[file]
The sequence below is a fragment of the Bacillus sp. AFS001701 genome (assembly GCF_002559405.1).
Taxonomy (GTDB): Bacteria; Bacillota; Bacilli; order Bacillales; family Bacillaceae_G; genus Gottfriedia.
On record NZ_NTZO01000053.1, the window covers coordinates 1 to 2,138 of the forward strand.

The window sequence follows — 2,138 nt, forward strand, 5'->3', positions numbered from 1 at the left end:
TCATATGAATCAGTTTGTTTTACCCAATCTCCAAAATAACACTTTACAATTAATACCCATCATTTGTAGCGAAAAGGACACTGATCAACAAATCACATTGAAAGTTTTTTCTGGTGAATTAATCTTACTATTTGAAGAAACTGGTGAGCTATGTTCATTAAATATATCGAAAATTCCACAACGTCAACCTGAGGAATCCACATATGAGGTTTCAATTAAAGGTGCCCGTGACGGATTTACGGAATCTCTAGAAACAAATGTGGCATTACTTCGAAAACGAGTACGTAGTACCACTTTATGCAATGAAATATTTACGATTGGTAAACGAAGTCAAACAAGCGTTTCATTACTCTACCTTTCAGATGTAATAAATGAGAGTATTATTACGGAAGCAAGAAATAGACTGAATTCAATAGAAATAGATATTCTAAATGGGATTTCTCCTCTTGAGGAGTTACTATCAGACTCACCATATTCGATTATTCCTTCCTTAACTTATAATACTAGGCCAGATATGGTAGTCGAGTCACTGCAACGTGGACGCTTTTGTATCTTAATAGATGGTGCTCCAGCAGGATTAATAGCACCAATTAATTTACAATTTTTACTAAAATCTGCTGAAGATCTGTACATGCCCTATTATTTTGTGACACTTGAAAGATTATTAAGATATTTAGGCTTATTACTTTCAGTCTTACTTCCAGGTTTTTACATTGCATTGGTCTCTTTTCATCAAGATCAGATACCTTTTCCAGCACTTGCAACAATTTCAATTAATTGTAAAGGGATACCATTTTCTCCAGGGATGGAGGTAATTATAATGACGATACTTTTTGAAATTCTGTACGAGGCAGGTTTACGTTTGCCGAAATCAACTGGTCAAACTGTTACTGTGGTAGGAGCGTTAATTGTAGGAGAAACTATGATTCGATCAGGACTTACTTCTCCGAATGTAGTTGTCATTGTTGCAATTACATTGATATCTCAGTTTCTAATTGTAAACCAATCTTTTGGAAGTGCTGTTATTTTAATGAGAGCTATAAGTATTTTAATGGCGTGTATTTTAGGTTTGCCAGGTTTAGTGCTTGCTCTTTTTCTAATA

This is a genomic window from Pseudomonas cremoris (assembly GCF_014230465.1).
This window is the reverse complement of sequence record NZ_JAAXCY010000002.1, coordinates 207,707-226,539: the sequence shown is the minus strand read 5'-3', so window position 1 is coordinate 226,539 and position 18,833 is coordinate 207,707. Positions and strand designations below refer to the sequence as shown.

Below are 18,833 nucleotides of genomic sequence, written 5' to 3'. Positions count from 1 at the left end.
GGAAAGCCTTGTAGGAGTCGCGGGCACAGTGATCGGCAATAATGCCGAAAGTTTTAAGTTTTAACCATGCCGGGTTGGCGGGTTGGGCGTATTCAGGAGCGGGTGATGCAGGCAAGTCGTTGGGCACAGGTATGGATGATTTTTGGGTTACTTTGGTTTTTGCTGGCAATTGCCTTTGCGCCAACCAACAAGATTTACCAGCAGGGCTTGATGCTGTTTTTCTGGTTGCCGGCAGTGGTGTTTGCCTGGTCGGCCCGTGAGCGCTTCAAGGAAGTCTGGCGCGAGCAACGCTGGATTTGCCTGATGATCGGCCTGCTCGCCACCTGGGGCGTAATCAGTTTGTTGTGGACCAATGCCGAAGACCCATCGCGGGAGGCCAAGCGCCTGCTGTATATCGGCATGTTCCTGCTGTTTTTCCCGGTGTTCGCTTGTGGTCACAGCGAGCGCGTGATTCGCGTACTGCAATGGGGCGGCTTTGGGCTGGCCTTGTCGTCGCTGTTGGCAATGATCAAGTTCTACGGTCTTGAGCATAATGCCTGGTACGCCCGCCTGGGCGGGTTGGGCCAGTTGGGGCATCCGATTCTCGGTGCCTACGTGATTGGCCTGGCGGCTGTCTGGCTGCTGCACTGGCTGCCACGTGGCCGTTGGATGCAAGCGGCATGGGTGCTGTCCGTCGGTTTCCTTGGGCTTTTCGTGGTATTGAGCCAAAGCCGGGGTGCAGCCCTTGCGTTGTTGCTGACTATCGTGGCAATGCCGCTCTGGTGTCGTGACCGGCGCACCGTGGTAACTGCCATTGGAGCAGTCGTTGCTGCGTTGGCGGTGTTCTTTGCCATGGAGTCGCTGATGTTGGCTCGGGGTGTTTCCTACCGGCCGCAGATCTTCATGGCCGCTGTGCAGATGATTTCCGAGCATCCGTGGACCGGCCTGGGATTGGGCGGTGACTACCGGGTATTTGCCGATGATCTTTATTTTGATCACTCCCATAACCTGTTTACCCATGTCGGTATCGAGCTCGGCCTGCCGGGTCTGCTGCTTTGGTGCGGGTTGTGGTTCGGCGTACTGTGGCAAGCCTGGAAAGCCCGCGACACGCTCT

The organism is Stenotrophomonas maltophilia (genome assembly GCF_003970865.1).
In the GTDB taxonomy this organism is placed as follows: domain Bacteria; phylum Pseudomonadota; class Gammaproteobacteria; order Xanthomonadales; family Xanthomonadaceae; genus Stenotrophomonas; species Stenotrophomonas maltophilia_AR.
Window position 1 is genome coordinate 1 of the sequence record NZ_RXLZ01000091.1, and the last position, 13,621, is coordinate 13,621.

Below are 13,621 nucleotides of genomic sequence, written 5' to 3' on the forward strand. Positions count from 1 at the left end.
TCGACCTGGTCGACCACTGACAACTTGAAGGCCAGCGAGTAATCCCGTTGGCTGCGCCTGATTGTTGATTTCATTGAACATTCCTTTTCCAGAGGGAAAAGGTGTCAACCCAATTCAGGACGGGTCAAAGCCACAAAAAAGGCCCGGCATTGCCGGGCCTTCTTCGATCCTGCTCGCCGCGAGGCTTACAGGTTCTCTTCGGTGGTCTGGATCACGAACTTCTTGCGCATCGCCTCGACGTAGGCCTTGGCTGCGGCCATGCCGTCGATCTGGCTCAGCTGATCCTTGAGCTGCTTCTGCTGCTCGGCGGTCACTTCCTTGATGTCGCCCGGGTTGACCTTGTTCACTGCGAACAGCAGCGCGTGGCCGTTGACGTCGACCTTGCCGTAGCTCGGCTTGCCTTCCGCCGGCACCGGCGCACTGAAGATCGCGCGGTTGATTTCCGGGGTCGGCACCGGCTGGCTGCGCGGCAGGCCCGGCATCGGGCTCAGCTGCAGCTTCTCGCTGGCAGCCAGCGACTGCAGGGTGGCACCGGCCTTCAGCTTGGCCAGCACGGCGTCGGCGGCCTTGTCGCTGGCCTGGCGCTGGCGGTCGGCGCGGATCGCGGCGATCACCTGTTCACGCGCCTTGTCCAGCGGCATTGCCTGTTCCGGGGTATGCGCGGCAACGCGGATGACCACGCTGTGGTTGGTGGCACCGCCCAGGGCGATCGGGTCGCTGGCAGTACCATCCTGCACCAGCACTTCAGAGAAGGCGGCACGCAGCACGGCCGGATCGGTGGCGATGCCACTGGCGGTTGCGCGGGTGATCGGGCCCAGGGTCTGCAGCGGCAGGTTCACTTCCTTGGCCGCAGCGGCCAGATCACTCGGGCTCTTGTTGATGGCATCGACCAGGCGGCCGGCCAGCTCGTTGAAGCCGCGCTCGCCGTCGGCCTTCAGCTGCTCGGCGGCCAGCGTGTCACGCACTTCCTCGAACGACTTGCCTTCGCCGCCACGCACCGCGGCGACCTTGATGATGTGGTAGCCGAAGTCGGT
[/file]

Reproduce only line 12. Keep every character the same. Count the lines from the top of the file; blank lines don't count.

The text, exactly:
Window position 1 is genome coordinate 1 of the sequence record NZ_RXLZ01000091.1, and the last position, 13,621, is coordinate 13,621.